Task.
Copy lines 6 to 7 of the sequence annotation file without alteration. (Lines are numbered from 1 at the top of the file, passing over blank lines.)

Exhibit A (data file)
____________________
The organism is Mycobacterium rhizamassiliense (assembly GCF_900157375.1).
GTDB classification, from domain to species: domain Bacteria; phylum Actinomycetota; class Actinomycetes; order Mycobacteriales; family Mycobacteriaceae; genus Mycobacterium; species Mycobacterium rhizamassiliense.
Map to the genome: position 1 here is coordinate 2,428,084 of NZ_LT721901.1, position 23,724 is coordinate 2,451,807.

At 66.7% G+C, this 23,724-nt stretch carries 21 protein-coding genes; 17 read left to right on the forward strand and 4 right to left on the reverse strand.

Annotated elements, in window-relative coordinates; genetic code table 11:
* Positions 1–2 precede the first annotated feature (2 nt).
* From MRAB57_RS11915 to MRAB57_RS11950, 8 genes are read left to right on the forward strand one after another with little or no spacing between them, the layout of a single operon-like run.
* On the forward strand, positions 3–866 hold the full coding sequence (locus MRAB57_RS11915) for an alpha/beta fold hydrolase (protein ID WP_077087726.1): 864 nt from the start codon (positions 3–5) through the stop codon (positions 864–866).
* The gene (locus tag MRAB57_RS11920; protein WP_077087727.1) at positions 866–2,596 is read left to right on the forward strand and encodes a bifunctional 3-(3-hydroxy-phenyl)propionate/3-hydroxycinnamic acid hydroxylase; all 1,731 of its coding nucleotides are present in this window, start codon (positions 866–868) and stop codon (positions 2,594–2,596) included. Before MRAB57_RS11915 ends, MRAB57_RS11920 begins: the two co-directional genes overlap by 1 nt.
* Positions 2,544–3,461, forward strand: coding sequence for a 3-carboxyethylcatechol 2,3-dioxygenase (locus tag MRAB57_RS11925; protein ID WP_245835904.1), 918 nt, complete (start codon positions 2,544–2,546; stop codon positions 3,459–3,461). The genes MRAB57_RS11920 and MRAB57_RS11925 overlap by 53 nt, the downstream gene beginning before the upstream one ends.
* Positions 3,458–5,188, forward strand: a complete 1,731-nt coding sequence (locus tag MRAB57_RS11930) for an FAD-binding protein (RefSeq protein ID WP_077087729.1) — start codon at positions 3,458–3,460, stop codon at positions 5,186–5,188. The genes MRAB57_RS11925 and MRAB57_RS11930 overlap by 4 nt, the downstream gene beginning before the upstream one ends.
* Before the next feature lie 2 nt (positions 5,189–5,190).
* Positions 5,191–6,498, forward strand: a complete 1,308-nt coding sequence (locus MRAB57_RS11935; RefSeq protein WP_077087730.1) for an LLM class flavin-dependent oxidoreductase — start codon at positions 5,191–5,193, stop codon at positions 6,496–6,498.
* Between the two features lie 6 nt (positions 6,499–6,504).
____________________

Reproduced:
* Positions 1–2 precede the first annotated feature (2 nt).
* From MRAB57_RS11915 to MRAB57_RS11950, 8 genes are read left to right on the forward strand one after another with little or no spacing between them, the layout of a single operon-like run.